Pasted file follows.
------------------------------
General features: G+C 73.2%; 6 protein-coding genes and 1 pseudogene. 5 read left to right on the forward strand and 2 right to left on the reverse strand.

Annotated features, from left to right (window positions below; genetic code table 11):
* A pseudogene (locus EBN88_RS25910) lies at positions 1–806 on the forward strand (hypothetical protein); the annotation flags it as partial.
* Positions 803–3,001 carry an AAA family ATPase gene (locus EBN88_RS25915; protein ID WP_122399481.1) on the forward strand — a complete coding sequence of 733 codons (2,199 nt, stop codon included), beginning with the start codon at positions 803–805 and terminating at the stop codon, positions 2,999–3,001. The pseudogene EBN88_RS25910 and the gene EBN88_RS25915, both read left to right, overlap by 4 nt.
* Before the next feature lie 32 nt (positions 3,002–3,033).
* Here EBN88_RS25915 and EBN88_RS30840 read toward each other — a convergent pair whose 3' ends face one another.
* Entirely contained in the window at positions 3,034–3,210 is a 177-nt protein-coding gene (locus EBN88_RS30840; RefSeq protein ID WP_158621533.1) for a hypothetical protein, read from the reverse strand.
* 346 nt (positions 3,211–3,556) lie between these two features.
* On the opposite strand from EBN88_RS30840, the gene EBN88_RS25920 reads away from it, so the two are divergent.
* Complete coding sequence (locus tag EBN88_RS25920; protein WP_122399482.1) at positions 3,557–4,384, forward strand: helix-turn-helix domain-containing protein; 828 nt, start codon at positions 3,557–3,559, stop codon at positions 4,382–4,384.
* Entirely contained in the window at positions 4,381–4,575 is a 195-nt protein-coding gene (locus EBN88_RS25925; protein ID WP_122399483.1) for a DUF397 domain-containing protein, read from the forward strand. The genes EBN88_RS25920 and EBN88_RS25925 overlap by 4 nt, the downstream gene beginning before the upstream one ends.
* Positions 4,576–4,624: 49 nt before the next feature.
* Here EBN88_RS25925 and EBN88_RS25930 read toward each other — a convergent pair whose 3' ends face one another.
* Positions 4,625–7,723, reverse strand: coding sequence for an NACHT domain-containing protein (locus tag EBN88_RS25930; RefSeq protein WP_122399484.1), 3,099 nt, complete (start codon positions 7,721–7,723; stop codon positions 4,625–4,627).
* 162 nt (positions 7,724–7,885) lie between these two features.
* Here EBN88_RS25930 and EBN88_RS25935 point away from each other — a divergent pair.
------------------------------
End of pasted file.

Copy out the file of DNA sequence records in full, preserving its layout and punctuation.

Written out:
General features: G+C 73.2%; 6 protein-coding genes and 1 pseudogene. 5 read left to right on the forward strand and 2 right to left on the reverse strand.

Annotated features, from left to right (window positions below; genetic code table 11):
* A pseudogene (locus EBN88_RS25910) lies at positions 1–806 on the forward strand (hypothetical protein); the annotation flags it as partial.
* Positions 803–3,001 carry an AAA family ATPase gene (locus EBN88_RS25915; protein ID WP_122399481.1) on the forward strand — a complete coding sequence of 733 codons (2,199 nt, stop codon included), beginning with the start codon at positions 803–805 and terminating at the stop codon, positions 2,999–3,001. The pseudogene EBN88_RS25910 and the gene EBN88_RS25915, both read left to right, overlap by 4 nt.
* Before the next feature lie 32 nt (positions 3,002–3,033).
* Here EBN88_RS25915 and EBN88_RS30840 read toward each other — a convergent pair whose 3' ends face one another.
* Entirely contained in the window at positions 3,034–3,210 is a 177-nt protein-coding gene (locus EBN88_RS30840; RefSeq protein ID WP_158621533.1) for a hypothetical protein, read from the reverse strand.
* 346 nt (positions 3,211–3,556) lie between these two features.
* On the opposite strand from EBN88_RS30840, the gene EBN88_RS25920 reads away from it, so the two are divergent.
* Complete coding sequence (locus tag EBN88_RS25920; protein WP_122399482.1) at positions 3,557–4,384, forward strand: helix-turn-helix domain-containing protein; 828 nt, start codon at positions 3,557–3,559, stop codon at positions 4,382–4,384.
* Entirely contained in the window at positions 4,381–4,575 is a 195-nt protein-coding gene (locus EBN88_RS25925; protein ID WP_122399483.1) for a DUF397 domain-containing protein, read from the forward strand. The genes EBN88_RS25920 and EBN88_RS25925 overlap by 4 nt, the downstream gene beginning before the upstream one ends.
* Positions 4,576–4,624: 49 nt before the next feature.
* Here EBN88_RS25925 and EBN88_RS25930 read toward each other — a convergent pair whose 3' ends face one another.
* Positions 4,625–7,723, reverse strand: coding sequence for an NACHT domain-containing protein (locus tag EBN88_RS25930; RefSeq protein WP_122399484.1), 3,099 nt, complete (start codon positions 7,721–7,723; stop codon positions 4,625–4,627).
* 162 nt (positions 7,724–7,885) lie between these two features.
* Here EBN88_RS25930 and EBN88_RS25935 point away from each other — a divergent pair.